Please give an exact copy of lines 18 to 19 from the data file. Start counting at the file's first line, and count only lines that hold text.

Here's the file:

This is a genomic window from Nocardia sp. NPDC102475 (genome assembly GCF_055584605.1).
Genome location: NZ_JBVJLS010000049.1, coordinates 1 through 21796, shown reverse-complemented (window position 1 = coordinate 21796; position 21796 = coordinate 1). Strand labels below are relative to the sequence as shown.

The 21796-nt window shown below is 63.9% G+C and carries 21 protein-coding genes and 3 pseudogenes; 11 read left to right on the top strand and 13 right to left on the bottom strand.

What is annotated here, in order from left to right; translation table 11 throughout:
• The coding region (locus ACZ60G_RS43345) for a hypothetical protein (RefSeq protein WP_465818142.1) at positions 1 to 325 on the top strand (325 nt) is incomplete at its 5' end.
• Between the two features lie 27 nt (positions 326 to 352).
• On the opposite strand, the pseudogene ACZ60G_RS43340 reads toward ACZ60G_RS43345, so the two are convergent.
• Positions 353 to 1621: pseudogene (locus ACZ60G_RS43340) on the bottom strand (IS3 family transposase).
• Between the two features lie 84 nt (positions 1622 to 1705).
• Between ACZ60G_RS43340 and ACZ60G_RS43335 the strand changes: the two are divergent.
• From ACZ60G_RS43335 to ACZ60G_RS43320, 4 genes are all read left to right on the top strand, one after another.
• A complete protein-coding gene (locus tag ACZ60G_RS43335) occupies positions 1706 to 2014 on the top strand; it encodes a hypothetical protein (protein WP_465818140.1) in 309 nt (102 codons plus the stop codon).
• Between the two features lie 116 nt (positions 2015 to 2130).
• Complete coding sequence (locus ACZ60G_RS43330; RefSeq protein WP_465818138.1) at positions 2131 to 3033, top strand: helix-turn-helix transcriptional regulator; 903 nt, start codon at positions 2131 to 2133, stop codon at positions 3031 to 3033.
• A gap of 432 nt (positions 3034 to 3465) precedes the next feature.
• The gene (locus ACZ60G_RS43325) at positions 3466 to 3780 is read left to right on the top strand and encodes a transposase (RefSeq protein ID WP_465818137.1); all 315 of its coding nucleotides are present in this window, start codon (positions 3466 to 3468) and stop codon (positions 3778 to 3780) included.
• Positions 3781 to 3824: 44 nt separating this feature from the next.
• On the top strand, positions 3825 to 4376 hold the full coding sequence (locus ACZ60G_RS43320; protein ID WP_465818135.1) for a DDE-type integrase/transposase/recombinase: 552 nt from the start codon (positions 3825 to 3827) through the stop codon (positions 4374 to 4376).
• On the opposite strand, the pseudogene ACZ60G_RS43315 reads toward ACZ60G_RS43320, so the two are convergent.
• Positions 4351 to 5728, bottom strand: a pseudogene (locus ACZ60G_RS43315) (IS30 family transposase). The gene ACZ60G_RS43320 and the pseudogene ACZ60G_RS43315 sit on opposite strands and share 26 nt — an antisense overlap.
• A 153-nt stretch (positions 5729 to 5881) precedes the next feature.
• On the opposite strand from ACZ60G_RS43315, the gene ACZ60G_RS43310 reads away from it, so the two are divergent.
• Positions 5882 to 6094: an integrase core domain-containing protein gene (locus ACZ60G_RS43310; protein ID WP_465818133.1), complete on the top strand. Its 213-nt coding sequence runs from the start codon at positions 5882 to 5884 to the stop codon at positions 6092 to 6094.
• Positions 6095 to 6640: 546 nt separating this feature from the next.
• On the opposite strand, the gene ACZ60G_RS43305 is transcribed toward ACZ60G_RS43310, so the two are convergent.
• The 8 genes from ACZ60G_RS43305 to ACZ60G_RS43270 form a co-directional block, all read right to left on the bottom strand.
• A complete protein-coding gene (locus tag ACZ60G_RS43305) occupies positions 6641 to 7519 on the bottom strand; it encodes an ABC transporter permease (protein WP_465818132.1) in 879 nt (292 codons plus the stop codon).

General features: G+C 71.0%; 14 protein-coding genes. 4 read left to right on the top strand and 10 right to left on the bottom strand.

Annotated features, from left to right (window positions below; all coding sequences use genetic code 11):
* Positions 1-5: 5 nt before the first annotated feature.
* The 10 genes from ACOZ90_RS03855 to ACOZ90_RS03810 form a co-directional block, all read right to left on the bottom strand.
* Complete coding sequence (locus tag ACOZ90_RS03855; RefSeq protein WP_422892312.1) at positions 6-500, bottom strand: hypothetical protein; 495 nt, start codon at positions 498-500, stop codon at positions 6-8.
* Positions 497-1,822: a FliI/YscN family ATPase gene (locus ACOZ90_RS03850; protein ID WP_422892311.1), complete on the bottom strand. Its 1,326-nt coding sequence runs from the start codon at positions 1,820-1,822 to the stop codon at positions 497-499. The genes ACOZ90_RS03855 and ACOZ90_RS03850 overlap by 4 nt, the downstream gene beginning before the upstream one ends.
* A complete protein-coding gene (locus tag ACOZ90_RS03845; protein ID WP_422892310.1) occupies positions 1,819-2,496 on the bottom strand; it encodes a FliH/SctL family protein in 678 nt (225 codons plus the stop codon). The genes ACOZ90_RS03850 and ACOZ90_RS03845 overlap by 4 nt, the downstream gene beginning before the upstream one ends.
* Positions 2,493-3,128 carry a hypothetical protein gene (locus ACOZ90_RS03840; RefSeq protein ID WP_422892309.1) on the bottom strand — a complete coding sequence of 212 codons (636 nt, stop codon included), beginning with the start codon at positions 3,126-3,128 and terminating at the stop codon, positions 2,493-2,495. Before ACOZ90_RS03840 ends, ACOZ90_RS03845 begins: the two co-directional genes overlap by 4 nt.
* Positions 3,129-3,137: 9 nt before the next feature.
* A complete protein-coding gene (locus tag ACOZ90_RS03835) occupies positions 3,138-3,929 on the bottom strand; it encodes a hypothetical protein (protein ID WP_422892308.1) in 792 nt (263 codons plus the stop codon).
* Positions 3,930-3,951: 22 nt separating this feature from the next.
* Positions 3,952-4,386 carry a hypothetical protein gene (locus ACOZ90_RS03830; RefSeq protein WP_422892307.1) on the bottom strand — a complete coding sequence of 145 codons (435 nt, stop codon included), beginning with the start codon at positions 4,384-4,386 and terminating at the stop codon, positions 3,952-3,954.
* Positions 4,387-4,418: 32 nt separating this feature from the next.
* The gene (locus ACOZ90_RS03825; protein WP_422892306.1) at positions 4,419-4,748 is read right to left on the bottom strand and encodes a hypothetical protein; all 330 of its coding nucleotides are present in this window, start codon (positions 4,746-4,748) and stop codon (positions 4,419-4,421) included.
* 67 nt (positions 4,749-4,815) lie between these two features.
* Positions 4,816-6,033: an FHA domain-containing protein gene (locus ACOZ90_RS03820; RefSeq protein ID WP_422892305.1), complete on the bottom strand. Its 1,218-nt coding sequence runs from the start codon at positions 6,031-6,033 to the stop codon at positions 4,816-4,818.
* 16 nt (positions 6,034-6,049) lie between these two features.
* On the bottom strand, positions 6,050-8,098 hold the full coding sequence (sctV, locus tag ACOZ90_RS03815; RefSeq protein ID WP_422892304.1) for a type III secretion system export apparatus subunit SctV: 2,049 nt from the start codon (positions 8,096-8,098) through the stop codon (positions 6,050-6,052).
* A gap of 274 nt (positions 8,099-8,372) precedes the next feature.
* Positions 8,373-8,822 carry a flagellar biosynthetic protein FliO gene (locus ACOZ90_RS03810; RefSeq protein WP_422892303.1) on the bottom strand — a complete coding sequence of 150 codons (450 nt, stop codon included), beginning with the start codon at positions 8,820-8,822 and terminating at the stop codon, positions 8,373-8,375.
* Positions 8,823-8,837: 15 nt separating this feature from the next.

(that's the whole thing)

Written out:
• On the top strand, positions 3825 to 4376 hold the full coding sequence (locus ACZ60G_RS43320; protein ID WP_465818135.1) for a DDE-type integrase/transposase/recombinase: 552 nt from the start codon (positions 3825 to 3827) through the stop codon (positions 4374 to 4376).
• On the opposite strand, the pseudogene ACZ60G_RS43315 reads toward ACZ60G_RS43320, so the two are convergent.